Though known by few, Macedonia is a country worth visiting. Located in the southern part of the Balkan, it boasts a fascinating history and rich cultural background. Part Balkan, part Mediterranean and rich in Greek, Roman and Ottoman history, it offers impressive ancient sites and breathtaking natural beauties scattered around the country, which are great for hiking, mountain biking and climbing. While remote mountains conceal fascinating medieval monasteries, superb alpine trails and traditional Balkan villages, Ohrid, noted for its beaches, summer festival, sublime Byzantine churches and 34km-long lake, is the centre of the country’s tourism industry. In winter, skiing at resorts such as Mavrovo become the main draw.
Kokino Megalithic Observatory is an important archaeological and astronomical site located in northeastern Macedonia, close to the village of Kokino. Although it is more than 3,800 years old, the site was discovered as late as in 2001. The elevation 1,013 m (3,323 ft) and geology of this area made it suitable for observing the movements of the sun and the moon. Prehistoric inhabitants used the naturally formed cubic volcanic rocks to track the movements of the heavenly bodies to produce a lunar calendar on which their society was based. The U.S. National Aeronautics and Space Administration acknowledged Kokino as the fourth most significant astronomical heritage site in their “Timeless Knowledge” project in 2005, following sites like Stonehenge in England, Abu Simbel in Egypt, and Angkor Wat in Cambodia.
The Galičnik Wedding Festival is an annual festival organized in mid-July in the village of Galičnik. The festival features a traditional-style wedding of a couple, which is selected among a number of couples from all around Macedonia who wish to get married in the traditional “Galička” style. Traditionally, the wedding lasted for 5 days, with the main activities being held on St. Peter’s Day (12 July). Today, the festival takes place for two days on the weekend closest to 12 July and attracts numerous visitors who want to witness this beautiful ceremony and take part in the festivities.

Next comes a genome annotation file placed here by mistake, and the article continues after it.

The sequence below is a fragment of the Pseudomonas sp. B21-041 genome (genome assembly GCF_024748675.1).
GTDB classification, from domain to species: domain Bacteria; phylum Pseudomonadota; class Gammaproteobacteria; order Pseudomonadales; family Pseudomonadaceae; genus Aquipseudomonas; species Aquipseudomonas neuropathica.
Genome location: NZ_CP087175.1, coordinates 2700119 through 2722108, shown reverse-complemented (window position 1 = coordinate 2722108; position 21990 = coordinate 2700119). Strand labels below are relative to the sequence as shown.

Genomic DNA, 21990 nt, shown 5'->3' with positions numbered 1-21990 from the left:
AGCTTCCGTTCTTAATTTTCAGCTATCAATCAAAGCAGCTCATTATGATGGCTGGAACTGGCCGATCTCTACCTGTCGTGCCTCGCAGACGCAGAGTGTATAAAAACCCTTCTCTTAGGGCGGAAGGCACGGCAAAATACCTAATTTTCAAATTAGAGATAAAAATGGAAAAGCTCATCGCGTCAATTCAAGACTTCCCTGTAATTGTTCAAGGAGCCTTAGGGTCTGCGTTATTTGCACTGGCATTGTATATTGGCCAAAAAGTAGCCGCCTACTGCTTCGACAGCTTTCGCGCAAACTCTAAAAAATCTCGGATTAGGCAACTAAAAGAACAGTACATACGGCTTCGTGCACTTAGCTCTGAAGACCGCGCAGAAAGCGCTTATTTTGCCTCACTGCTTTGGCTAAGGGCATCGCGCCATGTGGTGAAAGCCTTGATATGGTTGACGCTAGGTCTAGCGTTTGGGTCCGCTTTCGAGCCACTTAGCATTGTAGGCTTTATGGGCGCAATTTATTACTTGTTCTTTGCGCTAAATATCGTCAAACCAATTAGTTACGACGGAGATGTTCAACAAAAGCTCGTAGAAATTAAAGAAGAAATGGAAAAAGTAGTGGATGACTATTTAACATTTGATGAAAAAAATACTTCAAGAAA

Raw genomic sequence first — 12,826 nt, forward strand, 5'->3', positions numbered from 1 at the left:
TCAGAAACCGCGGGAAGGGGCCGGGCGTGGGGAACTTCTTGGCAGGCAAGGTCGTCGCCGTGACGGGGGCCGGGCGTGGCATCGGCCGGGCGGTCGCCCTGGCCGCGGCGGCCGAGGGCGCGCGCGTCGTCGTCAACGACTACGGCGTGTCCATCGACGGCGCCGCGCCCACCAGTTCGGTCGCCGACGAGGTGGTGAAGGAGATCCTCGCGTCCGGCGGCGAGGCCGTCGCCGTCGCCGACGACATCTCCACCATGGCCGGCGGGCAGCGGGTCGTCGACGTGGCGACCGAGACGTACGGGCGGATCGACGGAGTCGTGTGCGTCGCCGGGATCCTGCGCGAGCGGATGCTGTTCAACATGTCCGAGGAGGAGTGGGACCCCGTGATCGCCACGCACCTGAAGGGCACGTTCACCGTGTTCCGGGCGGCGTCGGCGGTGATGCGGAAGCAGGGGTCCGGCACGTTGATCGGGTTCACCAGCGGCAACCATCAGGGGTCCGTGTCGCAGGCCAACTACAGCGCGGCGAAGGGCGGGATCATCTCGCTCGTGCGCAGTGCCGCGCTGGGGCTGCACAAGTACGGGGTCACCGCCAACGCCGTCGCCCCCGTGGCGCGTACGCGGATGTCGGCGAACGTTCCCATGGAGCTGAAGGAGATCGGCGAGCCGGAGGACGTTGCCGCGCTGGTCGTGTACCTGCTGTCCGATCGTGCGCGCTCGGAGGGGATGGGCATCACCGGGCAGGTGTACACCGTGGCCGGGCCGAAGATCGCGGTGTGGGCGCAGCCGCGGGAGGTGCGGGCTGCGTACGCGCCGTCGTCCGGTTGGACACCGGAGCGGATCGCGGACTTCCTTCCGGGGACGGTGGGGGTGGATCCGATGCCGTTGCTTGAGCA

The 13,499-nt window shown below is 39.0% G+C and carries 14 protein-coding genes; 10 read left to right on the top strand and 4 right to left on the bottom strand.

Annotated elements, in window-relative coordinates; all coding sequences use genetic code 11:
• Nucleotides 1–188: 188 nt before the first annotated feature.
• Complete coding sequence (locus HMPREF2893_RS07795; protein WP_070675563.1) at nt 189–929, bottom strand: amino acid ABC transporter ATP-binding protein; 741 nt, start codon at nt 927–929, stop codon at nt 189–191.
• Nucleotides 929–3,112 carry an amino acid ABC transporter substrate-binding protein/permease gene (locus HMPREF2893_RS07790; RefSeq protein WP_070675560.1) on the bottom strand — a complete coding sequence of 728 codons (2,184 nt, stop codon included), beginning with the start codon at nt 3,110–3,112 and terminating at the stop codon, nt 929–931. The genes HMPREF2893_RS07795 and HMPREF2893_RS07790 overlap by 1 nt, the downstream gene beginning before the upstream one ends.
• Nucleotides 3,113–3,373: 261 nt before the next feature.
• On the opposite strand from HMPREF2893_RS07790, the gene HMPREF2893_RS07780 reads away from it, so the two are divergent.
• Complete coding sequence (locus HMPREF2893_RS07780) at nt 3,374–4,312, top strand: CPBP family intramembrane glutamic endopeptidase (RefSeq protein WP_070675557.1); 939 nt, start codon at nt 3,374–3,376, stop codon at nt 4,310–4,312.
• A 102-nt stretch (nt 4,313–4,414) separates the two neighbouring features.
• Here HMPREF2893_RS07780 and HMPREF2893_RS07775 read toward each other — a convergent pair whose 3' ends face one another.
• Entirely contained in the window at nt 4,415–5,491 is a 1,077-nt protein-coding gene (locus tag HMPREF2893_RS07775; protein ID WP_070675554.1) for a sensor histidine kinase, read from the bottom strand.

The food in Macedonia is a blend of European, Turkish and Slavic cuisines. Use of herbs and spices add unique flavour, dishes are cooked with care and precision, mostly from scratch in conventional ways. Sheep farms, vineyards and fruit orchards can be found all over the country. Traditional Macedonian dishes include Tavče gravče (beans in skillet), Ajvar (roasted red bell pepper dip), Pinđur (summer pepper dip), Malidzano (eggplant salad), Kebapchinya (mini kebabs of beef), Polneti Piperki (green bell peppers stuffed with rice, meat and cheese), Burek (baked or fried phyllo filled with cheese, meat or vegetables), Pastrmalija (savory pie), and Pleskavica (mixed meat burger patty).
Macedonia has a long wine-producing tradition. Numerous archeological findings, the oldest dating from 13th century B.C., have proven that wine production has formed an important part in the Macedonian history. Today, there are three main winegrowing regions in Macedonia, with the biggest being the Povardarie region (Vardar valley, i.e. Central Region ). 80 officially registered wineries in Macedonia process about 70% of the total harvested grape, while about 30% is being processed directly by grape growers for their own home production and consumption of wine and “rakija” (grape brandy).
Skopje is the capital of Macedonia and the largest city in the country boasting numerous historic sites, ethnically diverse restaurants and a vibrant nightlife. While there, do not miss the Mother Teresa's museum and birthplace, the Stone Bridge in centre of the city, the first railway station in the Balkans, Fortress Kale built in the 6th century AD, Churches of St. Andreja-Matka and St Spas (Holy Salvation) and the Old Skopje Bazaar, the second largest Bazaar outside of Istanbul.
Mavrovo National Park attracts adventure seekers all year round. You can choose from a number of hiking, biking, horseback riding, whitewater rafting or camping tours. Diversity of flora and fauna can be spotted in numerous valleys, rivers, gorges, waterfalls, glaciers and lakes, which are home to a rare species of lynx. Within the park, the village of Galičnik is located, known for annual wedding festival.
The picturesque city of Ohrid, listed as both UNESCO’s World Heritage cultural as well as natural site, boasts narrow cobbled streets, red terracotta roofs, open-air cafes, and a crystal clear lake with a backdrop of mountains, giving the impression of charming lake towns in the Swiss Alps. Notable for once having had 365 churches, one for each day of the year, it is thus often referred to as "Jerusalem of the Balkans." Roman amphitheatre, Church of St Sophia and St Clement, Tsar Samoil's fortress and Ohrid's marketplace are some of the places to visit.
There is nothing that can take the sunshine, the sea, the sandy beaches away, nor the ancient culture, the monuments they have built the warmth of greek people. Not even the financial crisis.
The last comer on the tourism stage Albania is rapidly catching up with its neighbours but still offering a very distinctive look and feel to it with the most preserved mediterranean coastline and a rich cultural heritage of its inlands.